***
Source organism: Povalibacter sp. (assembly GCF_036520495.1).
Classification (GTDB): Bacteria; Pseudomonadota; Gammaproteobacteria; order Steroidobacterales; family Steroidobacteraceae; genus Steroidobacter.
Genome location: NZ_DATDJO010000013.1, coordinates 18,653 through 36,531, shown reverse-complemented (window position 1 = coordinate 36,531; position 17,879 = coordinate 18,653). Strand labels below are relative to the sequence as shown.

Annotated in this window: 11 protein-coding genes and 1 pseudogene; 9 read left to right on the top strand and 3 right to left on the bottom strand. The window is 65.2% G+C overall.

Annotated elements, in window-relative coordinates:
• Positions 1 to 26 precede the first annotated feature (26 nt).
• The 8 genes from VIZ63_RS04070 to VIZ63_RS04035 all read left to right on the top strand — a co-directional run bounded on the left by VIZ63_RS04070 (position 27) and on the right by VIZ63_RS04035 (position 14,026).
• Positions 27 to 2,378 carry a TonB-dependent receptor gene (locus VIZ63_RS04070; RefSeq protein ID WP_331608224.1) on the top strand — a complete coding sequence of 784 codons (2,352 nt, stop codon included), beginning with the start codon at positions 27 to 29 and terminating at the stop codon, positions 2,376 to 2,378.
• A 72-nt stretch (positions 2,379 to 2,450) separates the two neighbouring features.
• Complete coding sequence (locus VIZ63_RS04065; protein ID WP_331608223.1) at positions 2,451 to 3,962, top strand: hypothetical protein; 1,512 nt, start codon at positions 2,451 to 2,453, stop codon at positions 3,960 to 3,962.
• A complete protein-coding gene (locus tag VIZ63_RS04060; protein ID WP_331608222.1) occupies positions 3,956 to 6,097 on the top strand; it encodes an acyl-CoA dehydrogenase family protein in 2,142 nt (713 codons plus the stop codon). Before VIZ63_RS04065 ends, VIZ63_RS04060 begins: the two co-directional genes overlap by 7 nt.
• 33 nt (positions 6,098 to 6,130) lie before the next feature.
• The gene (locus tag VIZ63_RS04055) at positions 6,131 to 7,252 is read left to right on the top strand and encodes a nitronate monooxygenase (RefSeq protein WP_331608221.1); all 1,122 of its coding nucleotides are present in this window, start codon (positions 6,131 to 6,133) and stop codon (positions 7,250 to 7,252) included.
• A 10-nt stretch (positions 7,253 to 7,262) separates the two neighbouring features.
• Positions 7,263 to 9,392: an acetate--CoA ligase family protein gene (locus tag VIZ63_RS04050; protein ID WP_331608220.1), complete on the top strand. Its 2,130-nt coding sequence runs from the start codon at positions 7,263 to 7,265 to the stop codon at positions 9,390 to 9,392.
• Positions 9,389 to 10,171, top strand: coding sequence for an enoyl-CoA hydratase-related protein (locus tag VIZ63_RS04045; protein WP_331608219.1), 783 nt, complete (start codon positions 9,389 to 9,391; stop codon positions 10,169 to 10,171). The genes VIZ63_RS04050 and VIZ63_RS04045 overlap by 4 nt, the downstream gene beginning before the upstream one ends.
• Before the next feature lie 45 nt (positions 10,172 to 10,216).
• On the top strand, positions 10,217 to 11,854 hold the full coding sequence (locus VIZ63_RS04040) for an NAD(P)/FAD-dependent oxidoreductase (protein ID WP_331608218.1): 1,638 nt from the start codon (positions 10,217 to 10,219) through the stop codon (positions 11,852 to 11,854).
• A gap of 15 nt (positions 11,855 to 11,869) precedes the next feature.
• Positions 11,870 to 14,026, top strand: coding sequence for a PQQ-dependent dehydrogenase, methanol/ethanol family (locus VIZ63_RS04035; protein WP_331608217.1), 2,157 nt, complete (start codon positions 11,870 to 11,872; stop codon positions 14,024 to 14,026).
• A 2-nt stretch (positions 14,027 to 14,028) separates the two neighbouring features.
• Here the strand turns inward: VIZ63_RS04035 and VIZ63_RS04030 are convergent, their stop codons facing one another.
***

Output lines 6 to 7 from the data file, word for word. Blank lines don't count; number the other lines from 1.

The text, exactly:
• Positions 1 to 26 precede the first annotated feature (26 nt).
• The 8 genes from VIZ63_RS04070 to VIZ63_RS04035 all read left to right on the top strand — a co-directional run bounded on the left by VIZ63_RS04070 (position 27) and on the right by VIZ63_RS04035 (position 14,026).